On Sunday, The New York Times printed on page 1 a blistering critique of the corporate culture at Amazon’s headquarters in Seattle. The Times had little to praise about the way the retailer treats its people, but the voices of Amazon’s top executives—including Jeff Bezos, Amazon’s founder and chief executive—were equivocally missing from the narrative.
In response to the criticism of the company, Bezos issued an internal email to employees Sunday night, in which he refutes the characterization of Amazon as a “soulless, dystopian workplace.”
The Times’ journalists interviewed several current and former employees who detailed a harsh, and at times, Machiavellian work environment. Sources told of a workplace that’s particularly disparaging to women, employees with families, and those with health issues.
This isn’t the first time that the company has come under scrutiny for its treatment of employees. But with such a high-profile blasting, it seems certain there will be fallout for the retailer.
At a time when the tech industry is under increasing pressure to diversify their workforces—Amazon is one of the few industry giants without a woman in a top leadership position—being seen as hostile to family life and encouraging forceful behavior, which the article claims can hinder the advancement of women within the company, may lessen Amazon's pool of potential employees. The high-tech space is infamous for its cutthroat hiring tactics—companies are known to ravenously poach employees from one another—and fallout from the Times' article may keep desirable talent from even considering Amazon. Perhaps worse, the fallout could cause consumers to think twice before shopping with Amazon.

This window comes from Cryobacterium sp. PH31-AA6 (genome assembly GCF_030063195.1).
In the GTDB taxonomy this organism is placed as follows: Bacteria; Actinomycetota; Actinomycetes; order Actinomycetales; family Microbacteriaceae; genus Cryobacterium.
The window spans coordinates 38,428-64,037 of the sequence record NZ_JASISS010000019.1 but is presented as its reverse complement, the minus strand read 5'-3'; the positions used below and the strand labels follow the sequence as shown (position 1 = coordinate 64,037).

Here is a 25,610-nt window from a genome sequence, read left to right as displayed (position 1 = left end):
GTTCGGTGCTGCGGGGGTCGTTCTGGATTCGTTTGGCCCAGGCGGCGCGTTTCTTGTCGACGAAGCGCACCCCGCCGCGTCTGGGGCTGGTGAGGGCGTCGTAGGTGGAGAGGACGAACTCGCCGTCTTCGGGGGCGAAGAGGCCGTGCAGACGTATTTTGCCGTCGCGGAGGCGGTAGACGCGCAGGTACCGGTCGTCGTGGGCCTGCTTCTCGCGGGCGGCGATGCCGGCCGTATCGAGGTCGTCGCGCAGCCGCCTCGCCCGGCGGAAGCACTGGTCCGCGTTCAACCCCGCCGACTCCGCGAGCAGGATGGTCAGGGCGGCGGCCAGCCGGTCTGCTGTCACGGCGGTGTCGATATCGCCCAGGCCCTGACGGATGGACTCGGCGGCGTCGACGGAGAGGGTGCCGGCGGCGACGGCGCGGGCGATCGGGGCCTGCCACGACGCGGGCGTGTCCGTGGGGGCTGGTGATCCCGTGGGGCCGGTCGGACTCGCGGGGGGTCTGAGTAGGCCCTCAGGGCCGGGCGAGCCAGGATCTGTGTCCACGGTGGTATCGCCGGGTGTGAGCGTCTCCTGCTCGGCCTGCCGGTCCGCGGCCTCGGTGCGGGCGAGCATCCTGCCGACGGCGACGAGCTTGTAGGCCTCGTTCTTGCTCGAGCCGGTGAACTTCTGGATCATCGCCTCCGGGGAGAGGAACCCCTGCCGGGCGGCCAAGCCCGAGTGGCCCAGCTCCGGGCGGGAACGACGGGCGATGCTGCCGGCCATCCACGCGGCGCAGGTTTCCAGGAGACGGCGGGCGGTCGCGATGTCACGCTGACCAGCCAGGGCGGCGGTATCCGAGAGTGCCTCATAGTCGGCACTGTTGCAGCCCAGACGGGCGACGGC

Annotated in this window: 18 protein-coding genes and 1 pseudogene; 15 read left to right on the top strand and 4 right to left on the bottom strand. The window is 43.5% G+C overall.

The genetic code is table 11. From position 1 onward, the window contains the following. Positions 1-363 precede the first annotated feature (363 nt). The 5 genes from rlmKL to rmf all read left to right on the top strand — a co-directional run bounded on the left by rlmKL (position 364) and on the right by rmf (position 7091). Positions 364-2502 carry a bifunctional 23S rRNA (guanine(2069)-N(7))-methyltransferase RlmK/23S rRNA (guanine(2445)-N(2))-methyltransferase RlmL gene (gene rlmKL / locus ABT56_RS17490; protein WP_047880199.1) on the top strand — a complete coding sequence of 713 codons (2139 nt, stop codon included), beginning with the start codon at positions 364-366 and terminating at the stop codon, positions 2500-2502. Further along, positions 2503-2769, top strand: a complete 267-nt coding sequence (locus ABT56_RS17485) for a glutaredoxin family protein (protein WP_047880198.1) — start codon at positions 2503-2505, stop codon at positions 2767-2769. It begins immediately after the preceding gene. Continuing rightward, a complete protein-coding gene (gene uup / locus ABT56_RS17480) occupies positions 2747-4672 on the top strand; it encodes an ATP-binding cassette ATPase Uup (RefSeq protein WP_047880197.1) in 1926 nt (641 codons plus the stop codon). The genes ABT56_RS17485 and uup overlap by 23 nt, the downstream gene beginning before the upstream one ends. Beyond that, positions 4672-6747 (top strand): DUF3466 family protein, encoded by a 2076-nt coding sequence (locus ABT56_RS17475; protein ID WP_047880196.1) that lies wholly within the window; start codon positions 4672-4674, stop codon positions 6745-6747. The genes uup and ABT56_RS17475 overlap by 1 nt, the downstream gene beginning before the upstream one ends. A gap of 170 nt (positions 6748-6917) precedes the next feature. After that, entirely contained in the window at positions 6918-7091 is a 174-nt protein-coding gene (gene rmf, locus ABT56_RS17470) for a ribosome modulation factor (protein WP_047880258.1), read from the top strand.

The Times had access to some of Amazon’s senior managers, but when dealing with media coverage, especially major outlets such as the Times, a company like Amazon should know that getting the C-suite to tell the brand’s story is critical. At the least Bezos, who owns a newspaper, should understand this. What the Times article lacks is an authoritative voice from within Amazon that speaks up for the company and confronts the horror stories.
Instead, Amazon now is on the defensive. A senior official responded to the article with a LinkedIn post that at least one PR pro, Jonathan Rick of Jonathan Rick Group, called "timely, heartfelt and reasonable." The post was "so much better than a corporate statement or comments from a spokesman...I bet Bezos is thanking his lucky stars that one of his employees" wrote it. Then there's the Bezos memo, which, not surprisingly, was leaked. Instead of offering an inside look into the highest ranks of the company, Bezos’ silence haunts the Times piece like the Ghost of Christmas Future. As a result—regardless of Bezos' internal email— Amazon’s reputation may no longer reflect the smile found on the side of its boxes.
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